Appropriate company for rabbits
Ensure your rabbit has appropriate company
- Rabbits are naturally sociable preferring other rabbit company and kept together form a 'pecking order'. Some animals become more dominant than others.
- Rabbits can develop abnormal behaviours and may suffer if left alone and with nothing to do for long periods.
- Neutering unless intended for breeding and provisions made to care for parents and offspring. Neutering reduces the likelihood of fighting in both sexes.
Handling gently daily from an early age.
- Rabbits that are well handled by people from a young age can learn that humans are friends and companions.
- Rabbits receiving little handling early in life, or roughly handled at any age, may find human contact distressing. This can be expressed as fearfulness/escape behaviour/aggression.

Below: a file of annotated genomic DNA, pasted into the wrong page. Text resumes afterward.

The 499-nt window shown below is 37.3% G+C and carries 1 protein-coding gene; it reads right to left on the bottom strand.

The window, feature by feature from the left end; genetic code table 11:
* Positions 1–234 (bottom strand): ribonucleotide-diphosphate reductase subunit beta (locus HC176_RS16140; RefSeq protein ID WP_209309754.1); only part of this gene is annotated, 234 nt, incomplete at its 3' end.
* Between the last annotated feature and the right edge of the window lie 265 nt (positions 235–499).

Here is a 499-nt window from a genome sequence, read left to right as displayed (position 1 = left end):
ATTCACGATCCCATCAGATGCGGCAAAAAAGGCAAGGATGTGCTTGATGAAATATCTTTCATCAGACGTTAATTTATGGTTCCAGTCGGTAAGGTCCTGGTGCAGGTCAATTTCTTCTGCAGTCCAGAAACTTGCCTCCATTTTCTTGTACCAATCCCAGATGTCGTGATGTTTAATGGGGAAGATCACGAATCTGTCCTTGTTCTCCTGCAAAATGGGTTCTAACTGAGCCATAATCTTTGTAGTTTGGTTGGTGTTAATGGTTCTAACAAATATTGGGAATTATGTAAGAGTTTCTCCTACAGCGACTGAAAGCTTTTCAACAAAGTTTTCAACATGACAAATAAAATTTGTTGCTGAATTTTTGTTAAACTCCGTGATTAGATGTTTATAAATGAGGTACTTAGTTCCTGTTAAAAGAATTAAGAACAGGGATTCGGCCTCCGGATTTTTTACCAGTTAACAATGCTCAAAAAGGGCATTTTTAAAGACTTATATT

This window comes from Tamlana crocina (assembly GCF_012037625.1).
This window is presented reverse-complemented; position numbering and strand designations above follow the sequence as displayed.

- Rabbit’s living indoors can see humans as important companions. If your rabbit has to be kept alone, you must provide them with companionship by interacting with them daily.
Places to go to get away from companions if they want to. Provide enough resources (e.g. shelter/food/water/hiding places) for every rabbit at all times.
- Rabbits can be bullied if they cannot get away from other rabbits they don’t like.
Introducing to new rabbits gradually and under supervision, preferably in a space new to both rabbits.
- Rabbits brought up together will usually get along, but if introduced for the first time as adults may fight.
- Talk to a qualified animal behaviourist if you’re unsure/have problems.
- Caring for by a responsible person when you‘re away to meet all their welfare needs.
Constant supervision when they are with another animal or person who may deliberately/accidentally harm/frighten them or with a cat or dog, even if you know they are good friends.